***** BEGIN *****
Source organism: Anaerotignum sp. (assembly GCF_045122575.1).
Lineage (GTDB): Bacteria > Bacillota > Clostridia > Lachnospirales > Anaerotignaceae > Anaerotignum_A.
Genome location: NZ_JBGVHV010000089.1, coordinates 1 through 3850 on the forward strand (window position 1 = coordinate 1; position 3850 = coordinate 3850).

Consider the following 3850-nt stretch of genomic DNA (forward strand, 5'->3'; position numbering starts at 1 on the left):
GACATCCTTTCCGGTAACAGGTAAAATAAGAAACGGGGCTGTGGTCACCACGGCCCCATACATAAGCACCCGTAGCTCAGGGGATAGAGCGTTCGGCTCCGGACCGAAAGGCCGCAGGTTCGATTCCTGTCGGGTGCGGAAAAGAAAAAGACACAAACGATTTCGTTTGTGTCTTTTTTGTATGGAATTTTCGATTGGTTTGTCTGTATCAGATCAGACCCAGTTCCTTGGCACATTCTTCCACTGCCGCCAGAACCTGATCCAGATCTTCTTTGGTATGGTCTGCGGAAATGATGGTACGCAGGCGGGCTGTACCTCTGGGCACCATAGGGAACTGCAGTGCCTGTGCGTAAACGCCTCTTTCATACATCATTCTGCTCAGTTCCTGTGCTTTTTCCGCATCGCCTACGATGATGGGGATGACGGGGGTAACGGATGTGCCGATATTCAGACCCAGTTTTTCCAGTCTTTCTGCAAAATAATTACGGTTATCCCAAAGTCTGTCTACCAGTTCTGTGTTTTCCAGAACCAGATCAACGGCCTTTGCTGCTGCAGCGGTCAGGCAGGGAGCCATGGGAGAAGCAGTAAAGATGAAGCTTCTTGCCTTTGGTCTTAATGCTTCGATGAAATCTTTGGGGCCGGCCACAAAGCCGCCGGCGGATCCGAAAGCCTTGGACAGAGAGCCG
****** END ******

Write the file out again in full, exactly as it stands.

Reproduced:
Source organism: Anaerotignum sp. (assembly GCF_045122575.1).
Lineage (GTDB): Bacteria > Bacillota > Clostridia > Lachnospirales > Anaerotignaceae > Anaerotignum_A.
Genome location: NZ_JBGVHV010000089.1, coordinates 1 through 3850 on the forward strand (window position 1 = coordinate 1; position 3850 = coordinate 3850).

Consider the following 3850-nt stretch of genomic DNA (forward strand, 5'->3'; position numbering starts at 1 on the left):
GACATCCTTTCCGGTAACAGGTAAAATAAGAAACGGGGCTGTGGTCACCACGGCCCCATACATAAGCACCCGTAGCTCAGGGGATAGAGCGTTCGGCTCCGGACCGAAAGGCCGCAGGTTCGATTCCTGTCGGGTGCGGAAAAGAAAAAGACACAAACGATTTCGTTTGTGTCTTTTTTGTATGGAATTTTCGATTGGTTTGTCTGTATCAGATCAGACCCAGTTCCTTGGCACATTCTTCCACTGCCGCCAGAACCTGATCCAGATCTTCTTTGGTATGGTCTGCGGAAATGATGGTACGCAGGCGGGCTGTACCTCTGGGCACCATAGGGAACTGCAGTGCCTGTGCGTAAACGCCTCTTTCATACATCATTCTGCTCAGTTCCTGTGCTTTTTCCGCATCGCCTACGATGATGGGGATGACGGGGGTAACGGATGTGCCGATATTCAGACCCAGTTTTTCCAGTCTTTCTGCAAAATAATTACGGTTATCCCAAAGTCTGTCTACCAGTTCTGTGTTTTCCAGAACCAGATCAACGGCCTTTGCTGCTGCAGCGGTCAGGCAGGGAGCCATGGGAGAAGCAGTAAAGATGAAGCTTCTTGCCTTTGGTCTTAATGCTTCGATGAAATCTTTGGGGCCGGCCACAAAGCCGCCGGCGGATCCGAAAGCCTTGGACAGAGAGCCG